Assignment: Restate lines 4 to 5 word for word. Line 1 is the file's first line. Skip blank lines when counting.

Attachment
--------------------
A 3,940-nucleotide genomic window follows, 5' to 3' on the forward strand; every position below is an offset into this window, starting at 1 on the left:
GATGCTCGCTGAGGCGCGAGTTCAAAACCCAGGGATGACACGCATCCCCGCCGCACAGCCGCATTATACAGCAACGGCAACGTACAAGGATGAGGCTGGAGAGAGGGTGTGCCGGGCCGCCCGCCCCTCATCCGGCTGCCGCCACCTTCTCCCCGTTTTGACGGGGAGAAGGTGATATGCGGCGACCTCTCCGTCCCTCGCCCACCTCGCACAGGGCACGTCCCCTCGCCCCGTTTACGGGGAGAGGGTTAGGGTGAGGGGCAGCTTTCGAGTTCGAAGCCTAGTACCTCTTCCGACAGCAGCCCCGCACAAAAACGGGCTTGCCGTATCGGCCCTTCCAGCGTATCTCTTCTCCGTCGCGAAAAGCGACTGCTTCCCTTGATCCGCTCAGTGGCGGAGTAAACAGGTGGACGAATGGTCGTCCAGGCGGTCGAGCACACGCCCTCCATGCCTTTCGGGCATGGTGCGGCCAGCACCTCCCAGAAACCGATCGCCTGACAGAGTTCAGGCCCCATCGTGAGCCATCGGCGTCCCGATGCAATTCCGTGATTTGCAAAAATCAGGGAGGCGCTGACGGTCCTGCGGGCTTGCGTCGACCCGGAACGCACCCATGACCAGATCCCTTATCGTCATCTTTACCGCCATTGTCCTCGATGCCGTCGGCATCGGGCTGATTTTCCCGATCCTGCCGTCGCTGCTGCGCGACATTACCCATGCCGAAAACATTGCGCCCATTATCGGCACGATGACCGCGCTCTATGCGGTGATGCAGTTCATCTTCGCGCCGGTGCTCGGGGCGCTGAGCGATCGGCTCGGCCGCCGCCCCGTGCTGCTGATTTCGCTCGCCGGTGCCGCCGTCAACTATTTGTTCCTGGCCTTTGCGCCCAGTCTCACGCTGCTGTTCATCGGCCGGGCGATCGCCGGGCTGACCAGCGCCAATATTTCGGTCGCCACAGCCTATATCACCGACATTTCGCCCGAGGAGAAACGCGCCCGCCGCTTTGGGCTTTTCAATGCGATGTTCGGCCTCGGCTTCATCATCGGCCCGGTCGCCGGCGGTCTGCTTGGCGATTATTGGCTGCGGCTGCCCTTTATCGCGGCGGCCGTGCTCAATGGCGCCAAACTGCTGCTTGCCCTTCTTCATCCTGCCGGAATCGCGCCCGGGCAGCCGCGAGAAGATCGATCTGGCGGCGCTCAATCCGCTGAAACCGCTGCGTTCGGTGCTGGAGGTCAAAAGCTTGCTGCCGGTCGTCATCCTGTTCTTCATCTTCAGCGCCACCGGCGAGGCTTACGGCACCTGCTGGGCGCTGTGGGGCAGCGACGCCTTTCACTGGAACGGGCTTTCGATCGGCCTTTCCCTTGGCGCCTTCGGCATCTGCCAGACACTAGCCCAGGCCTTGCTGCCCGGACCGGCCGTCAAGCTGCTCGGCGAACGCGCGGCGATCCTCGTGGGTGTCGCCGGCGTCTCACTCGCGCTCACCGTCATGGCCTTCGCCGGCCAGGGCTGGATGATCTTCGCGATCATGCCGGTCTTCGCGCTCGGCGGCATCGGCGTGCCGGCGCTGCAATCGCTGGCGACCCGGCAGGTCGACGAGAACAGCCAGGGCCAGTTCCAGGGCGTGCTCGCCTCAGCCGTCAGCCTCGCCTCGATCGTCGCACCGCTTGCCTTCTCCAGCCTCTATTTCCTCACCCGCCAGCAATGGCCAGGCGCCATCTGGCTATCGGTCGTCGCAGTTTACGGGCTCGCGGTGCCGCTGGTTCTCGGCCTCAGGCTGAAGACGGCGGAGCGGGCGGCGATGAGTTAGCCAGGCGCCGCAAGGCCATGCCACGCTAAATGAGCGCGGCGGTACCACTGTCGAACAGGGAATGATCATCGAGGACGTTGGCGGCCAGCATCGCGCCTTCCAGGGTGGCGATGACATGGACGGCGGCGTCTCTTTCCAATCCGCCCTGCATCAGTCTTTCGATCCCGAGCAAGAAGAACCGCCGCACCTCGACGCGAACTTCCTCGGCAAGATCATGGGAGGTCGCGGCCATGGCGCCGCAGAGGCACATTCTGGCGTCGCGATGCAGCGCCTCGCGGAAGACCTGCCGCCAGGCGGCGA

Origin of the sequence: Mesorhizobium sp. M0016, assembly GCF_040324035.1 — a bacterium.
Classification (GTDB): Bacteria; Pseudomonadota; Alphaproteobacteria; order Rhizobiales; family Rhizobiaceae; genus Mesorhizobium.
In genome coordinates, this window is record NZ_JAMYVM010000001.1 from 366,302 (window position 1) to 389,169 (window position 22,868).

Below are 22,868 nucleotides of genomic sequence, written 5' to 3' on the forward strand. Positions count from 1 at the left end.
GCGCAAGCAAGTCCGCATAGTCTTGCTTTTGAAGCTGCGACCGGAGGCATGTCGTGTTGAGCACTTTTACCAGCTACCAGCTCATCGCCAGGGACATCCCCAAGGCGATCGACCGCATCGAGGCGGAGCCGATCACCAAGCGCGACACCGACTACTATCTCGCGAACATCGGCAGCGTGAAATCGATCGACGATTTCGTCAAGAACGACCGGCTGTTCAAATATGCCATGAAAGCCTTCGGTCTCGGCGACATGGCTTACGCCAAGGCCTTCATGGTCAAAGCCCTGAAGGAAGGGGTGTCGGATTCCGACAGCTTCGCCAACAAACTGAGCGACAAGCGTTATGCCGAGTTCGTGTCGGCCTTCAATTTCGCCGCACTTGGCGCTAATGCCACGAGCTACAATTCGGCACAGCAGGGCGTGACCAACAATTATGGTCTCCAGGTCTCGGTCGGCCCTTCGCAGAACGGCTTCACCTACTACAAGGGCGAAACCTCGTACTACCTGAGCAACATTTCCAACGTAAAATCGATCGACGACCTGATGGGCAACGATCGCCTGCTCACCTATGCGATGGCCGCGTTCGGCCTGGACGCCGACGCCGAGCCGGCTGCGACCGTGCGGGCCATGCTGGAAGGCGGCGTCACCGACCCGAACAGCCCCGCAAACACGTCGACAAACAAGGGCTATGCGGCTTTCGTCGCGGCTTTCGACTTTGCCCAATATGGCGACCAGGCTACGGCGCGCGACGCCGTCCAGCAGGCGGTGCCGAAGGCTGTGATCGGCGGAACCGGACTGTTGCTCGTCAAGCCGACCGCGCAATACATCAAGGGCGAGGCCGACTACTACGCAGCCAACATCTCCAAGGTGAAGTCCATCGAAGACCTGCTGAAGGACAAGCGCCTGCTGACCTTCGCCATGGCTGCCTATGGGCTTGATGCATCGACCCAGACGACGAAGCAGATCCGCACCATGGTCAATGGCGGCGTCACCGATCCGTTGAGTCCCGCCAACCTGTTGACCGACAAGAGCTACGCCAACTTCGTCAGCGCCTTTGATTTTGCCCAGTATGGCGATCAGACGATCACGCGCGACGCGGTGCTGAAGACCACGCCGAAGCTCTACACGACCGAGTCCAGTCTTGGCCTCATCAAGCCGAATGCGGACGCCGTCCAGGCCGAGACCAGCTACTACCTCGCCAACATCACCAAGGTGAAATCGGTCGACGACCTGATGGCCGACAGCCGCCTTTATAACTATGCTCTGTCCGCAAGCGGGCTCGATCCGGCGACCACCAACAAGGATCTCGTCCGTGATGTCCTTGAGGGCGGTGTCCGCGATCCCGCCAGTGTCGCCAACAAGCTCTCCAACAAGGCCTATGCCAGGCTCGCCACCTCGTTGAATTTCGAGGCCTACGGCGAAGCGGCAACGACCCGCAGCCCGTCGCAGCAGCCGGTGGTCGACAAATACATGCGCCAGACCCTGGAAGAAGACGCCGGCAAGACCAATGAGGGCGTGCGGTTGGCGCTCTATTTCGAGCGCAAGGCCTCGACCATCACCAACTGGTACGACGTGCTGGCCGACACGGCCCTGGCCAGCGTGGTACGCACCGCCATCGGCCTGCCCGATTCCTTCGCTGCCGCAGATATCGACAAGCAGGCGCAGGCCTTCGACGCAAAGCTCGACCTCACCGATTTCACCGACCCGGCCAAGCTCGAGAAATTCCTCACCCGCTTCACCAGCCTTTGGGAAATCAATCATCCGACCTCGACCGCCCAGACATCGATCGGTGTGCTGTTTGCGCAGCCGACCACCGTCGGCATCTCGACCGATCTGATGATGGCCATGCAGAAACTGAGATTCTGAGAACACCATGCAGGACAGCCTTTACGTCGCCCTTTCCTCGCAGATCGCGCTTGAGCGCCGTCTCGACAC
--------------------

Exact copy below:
Classification (GTDB): Bacteria; Pseudomonadota; Alphaproteobacteria; order Rhizobiales; family Rhizobiaceae; genus Mesorhizobium.
In genome coordinates, this window is record NZ_JAMYVM010000001.1 from 366,302 (window position 1) to 389,169 (window position 22,868).